Sci-fi. A word that opens up people's minds to a world of space odyssey, time travel, aliens, and robots. But sci-fi is about a lot more than just this. Visual artist Leopoldo D'Angelo reveals the potential of technological development in the sci-fi space.
What was sci-fi once is reality today
From smartphones to space ships, everything was once sci-fi. Dangiuz shares, "The idea of someone swiping a card for payments was just an idea in Edward Bellamy's 1887 novel. At that time, it was considered science fiction until it came out as an invention in the US in the 1920s. What made it possible? Technology!" So, these science-fiction-triggered technologies have always been on the cusp of creation. Some are already in early development stages.
CGI is going to break new grounds. Dangiuz describes, "The futuristic world of immersive, ultra-refined CGI as portrayed in Blade Runner is one of the things that inspire my art." CGI technology's ability to blur lines between fantasy and reality is what makes it one of the front-runners when it comes to technological advancements in the sci-fi genre. "Who doesn't like to be led by CGI-powered characters, equipped with telekinesis, into parallel universes or intergalactic warfare?" says Dangiuz.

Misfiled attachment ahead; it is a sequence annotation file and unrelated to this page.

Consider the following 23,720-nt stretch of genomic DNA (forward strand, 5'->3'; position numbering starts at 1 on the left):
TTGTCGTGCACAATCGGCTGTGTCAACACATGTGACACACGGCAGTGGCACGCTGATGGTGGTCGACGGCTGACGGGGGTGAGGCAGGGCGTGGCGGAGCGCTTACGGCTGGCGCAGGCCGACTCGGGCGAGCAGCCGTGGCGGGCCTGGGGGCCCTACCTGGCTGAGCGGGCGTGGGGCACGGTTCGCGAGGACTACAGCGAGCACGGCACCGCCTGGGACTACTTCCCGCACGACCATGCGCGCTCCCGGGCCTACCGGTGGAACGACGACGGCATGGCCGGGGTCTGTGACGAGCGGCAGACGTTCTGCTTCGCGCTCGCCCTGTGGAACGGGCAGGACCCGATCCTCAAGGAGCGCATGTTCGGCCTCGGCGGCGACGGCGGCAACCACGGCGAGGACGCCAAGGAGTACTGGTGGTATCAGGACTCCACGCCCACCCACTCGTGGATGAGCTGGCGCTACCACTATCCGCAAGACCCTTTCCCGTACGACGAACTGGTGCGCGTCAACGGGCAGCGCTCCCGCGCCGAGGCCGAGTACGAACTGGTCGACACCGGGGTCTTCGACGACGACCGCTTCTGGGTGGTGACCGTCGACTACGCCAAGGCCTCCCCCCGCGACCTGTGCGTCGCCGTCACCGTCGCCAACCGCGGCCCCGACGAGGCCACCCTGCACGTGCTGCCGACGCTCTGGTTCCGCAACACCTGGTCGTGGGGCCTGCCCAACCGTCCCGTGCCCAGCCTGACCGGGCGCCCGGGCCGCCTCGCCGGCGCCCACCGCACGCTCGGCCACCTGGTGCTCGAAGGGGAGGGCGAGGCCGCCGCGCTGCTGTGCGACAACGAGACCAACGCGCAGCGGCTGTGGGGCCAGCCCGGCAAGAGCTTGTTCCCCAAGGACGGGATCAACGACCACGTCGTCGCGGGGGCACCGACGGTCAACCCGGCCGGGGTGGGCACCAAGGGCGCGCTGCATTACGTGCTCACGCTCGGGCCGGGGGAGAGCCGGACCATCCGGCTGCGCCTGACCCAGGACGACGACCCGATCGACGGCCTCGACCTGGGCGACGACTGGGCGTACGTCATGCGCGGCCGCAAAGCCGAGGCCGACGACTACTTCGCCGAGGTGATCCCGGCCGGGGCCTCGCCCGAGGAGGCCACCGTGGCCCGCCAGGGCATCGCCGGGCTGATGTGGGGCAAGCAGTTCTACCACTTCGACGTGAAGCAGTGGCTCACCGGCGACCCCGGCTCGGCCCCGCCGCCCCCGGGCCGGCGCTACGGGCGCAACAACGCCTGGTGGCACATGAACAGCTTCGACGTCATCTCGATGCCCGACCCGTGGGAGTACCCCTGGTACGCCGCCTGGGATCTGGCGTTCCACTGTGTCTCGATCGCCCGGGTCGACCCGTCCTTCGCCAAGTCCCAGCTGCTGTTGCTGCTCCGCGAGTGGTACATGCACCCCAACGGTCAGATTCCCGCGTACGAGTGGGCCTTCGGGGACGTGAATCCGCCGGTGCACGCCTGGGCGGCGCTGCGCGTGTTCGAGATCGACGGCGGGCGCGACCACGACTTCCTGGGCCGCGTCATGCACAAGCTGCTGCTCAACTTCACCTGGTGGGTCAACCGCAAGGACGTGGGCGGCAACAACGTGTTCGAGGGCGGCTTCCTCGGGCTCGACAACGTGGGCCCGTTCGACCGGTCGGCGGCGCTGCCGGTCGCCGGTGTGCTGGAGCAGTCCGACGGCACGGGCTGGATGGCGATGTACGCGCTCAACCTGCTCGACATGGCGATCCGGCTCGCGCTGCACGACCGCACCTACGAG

The recent popularity of deepfakes or AI-manipulated videos corroborates CGI technology's rapid development. Dangiuz elaborates, "We see videos where the person in it is not actually that person but someone else. Jordan Peele had uploaded a video where he used sophisticated AI to turn Barack Obama's face as a puppet to warn about fake news!"
Dangiuz sees advanced holographic technology to garner more traction in the future. He shares, "Virtual Reality is like a big ocean. But, you're restricted by the face cover mask and lens that you have to wear." Dangiuz believes this will change in the years to come. He says, "Somewhere in the next 25 to 35 years, we will have access to a complete experience of holographic technology. You may not be able to tangibly touch something like it happens in Star Trek, but something close to it."
Biomimetics is an approach to design and invention that takes guidance from the natural world around us. Dangiuz mentions that this creative form of technology has the potential to improve human lives on a large scale. It's already at the forefront of technological advancements in the sci-fi arena. For instance, engineers could take inspiration from the internal design of seashells to build the arches of bridges. Dangiuz further shares, "Did you know that the aerodynamics of the famous Japanese Bullet train was inspired by the shape of a bird's beak?"
Dangiuz is a visual artist who got featured many times in the Maxon Galleries, one of the biggest companies in the 3D Arts field. His post-apocalyptic, sci-fi, and dystopian art is turning heads worldwide, making him an upcoming artist to keep an eye out for.